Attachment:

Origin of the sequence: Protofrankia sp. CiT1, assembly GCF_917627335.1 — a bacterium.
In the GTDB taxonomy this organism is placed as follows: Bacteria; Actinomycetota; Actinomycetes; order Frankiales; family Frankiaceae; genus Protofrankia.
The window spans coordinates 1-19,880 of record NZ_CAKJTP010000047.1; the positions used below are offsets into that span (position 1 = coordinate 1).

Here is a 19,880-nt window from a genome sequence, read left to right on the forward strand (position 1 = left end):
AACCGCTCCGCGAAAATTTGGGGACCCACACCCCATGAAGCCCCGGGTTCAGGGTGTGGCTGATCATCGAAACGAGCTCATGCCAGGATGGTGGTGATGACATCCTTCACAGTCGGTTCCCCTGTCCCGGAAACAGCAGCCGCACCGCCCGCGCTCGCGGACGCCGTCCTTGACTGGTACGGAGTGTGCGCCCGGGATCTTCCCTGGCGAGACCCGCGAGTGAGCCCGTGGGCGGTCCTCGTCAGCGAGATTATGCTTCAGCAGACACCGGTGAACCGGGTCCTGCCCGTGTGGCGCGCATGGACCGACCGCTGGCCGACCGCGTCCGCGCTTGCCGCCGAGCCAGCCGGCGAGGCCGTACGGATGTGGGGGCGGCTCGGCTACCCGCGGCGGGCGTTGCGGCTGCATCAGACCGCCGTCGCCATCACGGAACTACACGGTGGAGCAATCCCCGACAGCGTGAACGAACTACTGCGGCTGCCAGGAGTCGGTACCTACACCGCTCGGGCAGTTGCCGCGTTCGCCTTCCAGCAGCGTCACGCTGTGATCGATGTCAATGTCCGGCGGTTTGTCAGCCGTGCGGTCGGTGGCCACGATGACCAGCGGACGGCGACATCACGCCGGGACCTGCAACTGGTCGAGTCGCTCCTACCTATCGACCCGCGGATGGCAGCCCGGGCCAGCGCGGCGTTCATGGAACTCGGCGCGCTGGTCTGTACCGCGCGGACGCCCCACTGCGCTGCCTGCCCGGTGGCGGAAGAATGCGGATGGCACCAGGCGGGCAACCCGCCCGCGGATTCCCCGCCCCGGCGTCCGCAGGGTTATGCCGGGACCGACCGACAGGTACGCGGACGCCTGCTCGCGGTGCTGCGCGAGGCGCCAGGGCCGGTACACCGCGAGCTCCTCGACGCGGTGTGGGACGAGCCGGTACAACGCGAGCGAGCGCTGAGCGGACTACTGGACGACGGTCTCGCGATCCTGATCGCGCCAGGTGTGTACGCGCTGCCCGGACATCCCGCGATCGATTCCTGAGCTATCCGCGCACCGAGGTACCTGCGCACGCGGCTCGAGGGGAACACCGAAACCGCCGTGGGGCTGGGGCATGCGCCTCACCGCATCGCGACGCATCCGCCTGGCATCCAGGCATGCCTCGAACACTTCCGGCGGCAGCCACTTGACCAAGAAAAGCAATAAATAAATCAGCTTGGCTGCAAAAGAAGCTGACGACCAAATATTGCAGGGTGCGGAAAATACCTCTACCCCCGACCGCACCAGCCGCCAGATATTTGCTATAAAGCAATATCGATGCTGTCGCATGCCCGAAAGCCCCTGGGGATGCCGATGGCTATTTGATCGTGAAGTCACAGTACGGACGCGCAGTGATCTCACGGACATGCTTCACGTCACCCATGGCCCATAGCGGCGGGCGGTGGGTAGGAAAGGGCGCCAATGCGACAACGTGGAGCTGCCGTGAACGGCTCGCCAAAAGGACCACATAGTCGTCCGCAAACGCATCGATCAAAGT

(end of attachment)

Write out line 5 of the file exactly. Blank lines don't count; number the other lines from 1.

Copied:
AACCGCTCCGCGAAAATTTGGGGACCCACACCCCATGAAGCCCCGGGTTCAGGGTGTGGCTGATCATCGAAACGAGCTCATGCCAGGATGGTGGTGATGACATCCTTCACAGTCGGTTCCCCTGTCCCGGAAACAGCAGCCGCACCGCCCGCGCTCGCGGACGCCGTCCTTGACTGGTACGGAGTGTGCGCCCGGGATCTTCCCTGGCGAGACCCGCGAGTGAGCCCGTGGGCGGTCCTCGTCAGCGAGATTATGCTTCAGCAGACACCGGTGAACCGGGTCCTGCCCGTGTGGCGCGCATGGACCGACCGCTGGCCGACCGCGTCCGCGCTTGCCGCCGAGCCAGCCGGCGAGGCCGTACGGATGTGGGGGCGGCTCGGCTACCCGCGGCGGGCGTTGCGGCTGCATCAGACCGCCGTCGCCATCACGGAACTACACGGTGGAGCAATCCCCGACAGCGTGAACGAACTACTGCGGCTGCCAGGAGTCGGTACCTACACCGCTCGGGCAGTTGCCGCGTTCGCCTTCCAGCAGCGTCACGCTGTGATCGATGTCAATGTCCGGCGGTTTGTCAGCCGTGCGGTCGGTGGCCACGATGACCAGCGGACGGCGACATCACGCCGGGACCTGCAACTGGTCGAGTCGCTCCTACCTATCGACCCGCGGATGGCAGCCCGGGCCAGCGCGGCGTTCATGGAACTCGGCGCGCTGGTCTGTACCGCGCGGACGCCCCACTGCGCTGCCTGCCCGGTGGCGGAAGAATGCGGATGGCACCAGGCGGGCAACCCGCCCGCGGATTCCCCGCCCCGGCGTCCGCAGGGTTATGCCGGGACCGACCGACAGGTACGCGGACGCCTGCTCGCGGTGCTGCGCGAGGCGCCAGGGCCGGTACACCGCGAGCTCCTCGACGCGGTGTGGGACGAGCCGGTACAACGCGAGCGAGCGCTGAGCGGACTACTGGACGACGGTCTCGCGATCCTGATCGCGCCAGGTGTGTACGCGCTGCCCGGACATCCCGCGATCGATTCCTGAGCTATCCGCGCACCGAGGTACCTGCGCACGCGGCTCGAGGGGAACACCGAAACCGCCGTGGGGCTGGGGCATGCGCCTCACCGCATCGCGACGCATCCGCCTGGCATCCAGGCATGCCTCGAACACTTCCGGCGGCAGCCACTTGACCAAGAAAAGCAATAAATAAATCAGCTTGGCTGCAAAAGAAGCTGACGACCAAATATTGCAGGGTGCGGAAAATACCTCTACCCCCGACCGCACCAGCCGCCAGATATTTGCTATAAAGCAATATCGATGCTGTCGCATGCCCGAAAGCCCCTGGGGATGCCGATGGCTATTTGATCGTGAAGTCACAGTACGGACGCGCAGTGATCTCACGGACATGCTTCACGTCACCCATGGCCCATAGCGGCGGGCGGTGGGTAGGAAAGGGCGCCAATGCGACAACGTGGAGCTGCCGTGAACGGCTCGCCAAAAGGACCACATAGTCGTCCGCAAACGCATCGATCAAAGT